Blizzard Entertainment, the folks behind such successful games series as Starcraft and Warcraft, have another way to get some money out of their fans. When Diablo III is released, players will be able to use real cash to buy digital items.
Essentially, Blizzard is creating an in-game Ebay system that it will oversee, and take a nominal fee for each transaction. Players will be allowed to buy and sell items using in-game gold, or purchase and sell virtual goods using real cash. Players can sell in-game items and then use that money towards subscription payments or other in-game purchases, or cash out and pay a fixed percentage-based withdrawal fee. An unannounced third-party financial institution will handle transfers of virtual sales to players’ real bank accounts.
Trading real currency for digital goods isn’t entirely new — users of Second Life has been doing it for years — but a game publisher doing it themselves for one of their titles is new. There’s been an after-market for gold or rare items among fans for a while; personally, I remember hearing stories about items from 1999’s EverQuest getting sold on eBay and causing all kinds of problems when a seller wouldn’t deliver. Now, Blizzard can manage it themselves, making sure you get your bejeweled ax and that they get a cut of the profit.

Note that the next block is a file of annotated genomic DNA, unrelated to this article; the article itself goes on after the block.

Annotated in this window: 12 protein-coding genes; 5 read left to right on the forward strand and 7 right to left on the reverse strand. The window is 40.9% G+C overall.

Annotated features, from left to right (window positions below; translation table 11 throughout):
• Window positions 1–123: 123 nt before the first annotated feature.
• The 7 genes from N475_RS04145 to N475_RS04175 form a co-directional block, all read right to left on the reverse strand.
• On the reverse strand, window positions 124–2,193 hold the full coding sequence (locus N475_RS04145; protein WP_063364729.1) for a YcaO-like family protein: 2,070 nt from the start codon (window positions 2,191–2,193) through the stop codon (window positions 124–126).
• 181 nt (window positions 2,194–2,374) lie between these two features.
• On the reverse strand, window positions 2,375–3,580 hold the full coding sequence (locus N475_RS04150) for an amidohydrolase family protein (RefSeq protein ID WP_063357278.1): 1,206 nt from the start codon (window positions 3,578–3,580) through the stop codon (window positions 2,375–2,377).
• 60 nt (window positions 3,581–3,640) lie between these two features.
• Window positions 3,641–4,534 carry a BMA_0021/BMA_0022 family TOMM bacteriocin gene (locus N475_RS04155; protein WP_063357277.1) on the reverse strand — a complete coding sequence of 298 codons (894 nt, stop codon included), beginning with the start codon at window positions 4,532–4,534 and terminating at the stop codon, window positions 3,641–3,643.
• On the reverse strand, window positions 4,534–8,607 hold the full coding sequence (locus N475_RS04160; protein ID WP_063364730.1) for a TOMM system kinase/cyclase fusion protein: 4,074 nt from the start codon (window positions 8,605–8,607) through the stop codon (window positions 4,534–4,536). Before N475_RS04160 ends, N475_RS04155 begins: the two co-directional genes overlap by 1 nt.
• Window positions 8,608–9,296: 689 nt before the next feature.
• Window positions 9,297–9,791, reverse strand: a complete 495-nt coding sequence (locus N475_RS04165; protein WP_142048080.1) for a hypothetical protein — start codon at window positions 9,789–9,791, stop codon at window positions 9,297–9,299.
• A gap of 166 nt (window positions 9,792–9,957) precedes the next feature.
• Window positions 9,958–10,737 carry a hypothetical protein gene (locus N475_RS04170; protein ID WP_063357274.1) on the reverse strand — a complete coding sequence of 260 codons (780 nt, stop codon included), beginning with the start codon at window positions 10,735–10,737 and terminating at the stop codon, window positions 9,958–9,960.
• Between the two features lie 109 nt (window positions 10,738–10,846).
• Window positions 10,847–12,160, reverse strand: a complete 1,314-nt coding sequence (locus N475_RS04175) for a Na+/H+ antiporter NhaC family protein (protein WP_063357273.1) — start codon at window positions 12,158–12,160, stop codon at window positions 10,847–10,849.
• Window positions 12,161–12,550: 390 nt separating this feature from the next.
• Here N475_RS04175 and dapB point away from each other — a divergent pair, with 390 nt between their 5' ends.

But that wasn’t the first thing I thought when I read this story. Immediately, I wondered if this would prevent situations like the alleged World of Warcraft gold farms being operated in Chinese prisons. The blog techyum has a good rundown of the situation, where prisoners would repeat monotonous tasks over the course of twelve hour shifts to generate gold, so the prison guards could sell it for real money.
If Blizzard can keep 100,000 prisoners — the number techyum quotes from a Guardian article — from destroying their wrists and eyes while making a profit, that’s probably a good day for them.